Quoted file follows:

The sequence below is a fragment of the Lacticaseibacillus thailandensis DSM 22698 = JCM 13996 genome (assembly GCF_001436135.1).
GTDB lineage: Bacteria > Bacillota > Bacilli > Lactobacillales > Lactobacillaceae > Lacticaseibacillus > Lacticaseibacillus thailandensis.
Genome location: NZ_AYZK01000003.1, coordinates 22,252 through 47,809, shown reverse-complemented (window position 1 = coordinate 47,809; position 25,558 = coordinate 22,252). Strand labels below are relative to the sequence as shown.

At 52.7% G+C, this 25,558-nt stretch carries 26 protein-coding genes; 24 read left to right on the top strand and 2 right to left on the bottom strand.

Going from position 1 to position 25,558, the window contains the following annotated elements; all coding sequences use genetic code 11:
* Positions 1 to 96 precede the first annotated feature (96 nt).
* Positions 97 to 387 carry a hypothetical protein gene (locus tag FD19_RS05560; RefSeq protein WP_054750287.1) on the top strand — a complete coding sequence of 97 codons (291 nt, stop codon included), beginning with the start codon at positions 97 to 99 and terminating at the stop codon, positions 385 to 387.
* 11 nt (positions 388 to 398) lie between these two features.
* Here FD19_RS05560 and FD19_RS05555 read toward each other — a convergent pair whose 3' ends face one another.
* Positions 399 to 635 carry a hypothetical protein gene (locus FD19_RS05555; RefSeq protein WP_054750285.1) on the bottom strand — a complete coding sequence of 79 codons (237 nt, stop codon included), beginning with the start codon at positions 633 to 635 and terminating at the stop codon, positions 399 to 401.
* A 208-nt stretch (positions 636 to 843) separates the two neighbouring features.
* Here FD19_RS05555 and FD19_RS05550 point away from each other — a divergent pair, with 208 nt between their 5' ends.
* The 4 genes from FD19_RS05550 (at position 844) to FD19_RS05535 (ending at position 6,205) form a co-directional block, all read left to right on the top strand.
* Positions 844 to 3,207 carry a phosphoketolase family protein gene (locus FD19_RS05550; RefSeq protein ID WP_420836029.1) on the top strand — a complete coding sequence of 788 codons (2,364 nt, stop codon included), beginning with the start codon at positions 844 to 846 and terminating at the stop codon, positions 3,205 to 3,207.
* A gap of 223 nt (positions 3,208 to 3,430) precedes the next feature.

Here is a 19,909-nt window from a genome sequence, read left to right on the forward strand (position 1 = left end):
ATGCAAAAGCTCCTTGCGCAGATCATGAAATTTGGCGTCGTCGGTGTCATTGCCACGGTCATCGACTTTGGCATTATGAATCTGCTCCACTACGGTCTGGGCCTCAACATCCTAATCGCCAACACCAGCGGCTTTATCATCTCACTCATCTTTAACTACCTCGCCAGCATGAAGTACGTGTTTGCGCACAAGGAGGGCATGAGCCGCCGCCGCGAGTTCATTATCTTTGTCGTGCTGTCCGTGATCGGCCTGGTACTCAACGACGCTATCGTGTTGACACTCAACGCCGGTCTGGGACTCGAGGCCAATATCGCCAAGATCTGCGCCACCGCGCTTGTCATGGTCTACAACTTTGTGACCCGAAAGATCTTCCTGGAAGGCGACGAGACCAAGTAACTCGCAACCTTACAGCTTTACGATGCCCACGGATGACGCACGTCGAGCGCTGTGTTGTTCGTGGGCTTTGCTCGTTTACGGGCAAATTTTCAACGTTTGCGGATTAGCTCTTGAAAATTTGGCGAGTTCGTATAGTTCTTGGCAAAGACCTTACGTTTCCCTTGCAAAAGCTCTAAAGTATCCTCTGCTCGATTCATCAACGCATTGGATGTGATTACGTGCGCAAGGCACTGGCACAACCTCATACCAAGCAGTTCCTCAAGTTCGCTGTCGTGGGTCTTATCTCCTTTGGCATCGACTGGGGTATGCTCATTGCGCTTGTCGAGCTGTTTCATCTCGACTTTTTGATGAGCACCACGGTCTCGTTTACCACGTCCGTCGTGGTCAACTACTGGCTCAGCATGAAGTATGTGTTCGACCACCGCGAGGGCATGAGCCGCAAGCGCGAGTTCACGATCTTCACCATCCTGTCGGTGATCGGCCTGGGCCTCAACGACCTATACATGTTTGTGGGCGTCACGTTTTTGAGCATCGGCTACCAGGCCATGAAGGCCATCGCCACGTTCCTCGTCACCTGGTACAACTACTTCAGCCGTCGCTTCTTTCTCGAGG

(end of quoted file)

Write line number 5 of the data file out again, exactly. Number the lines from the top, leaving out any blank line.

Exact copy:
Going from position 1 to position 25,558, the window contains the following annotated elements; all coding sequences use genetic code 11: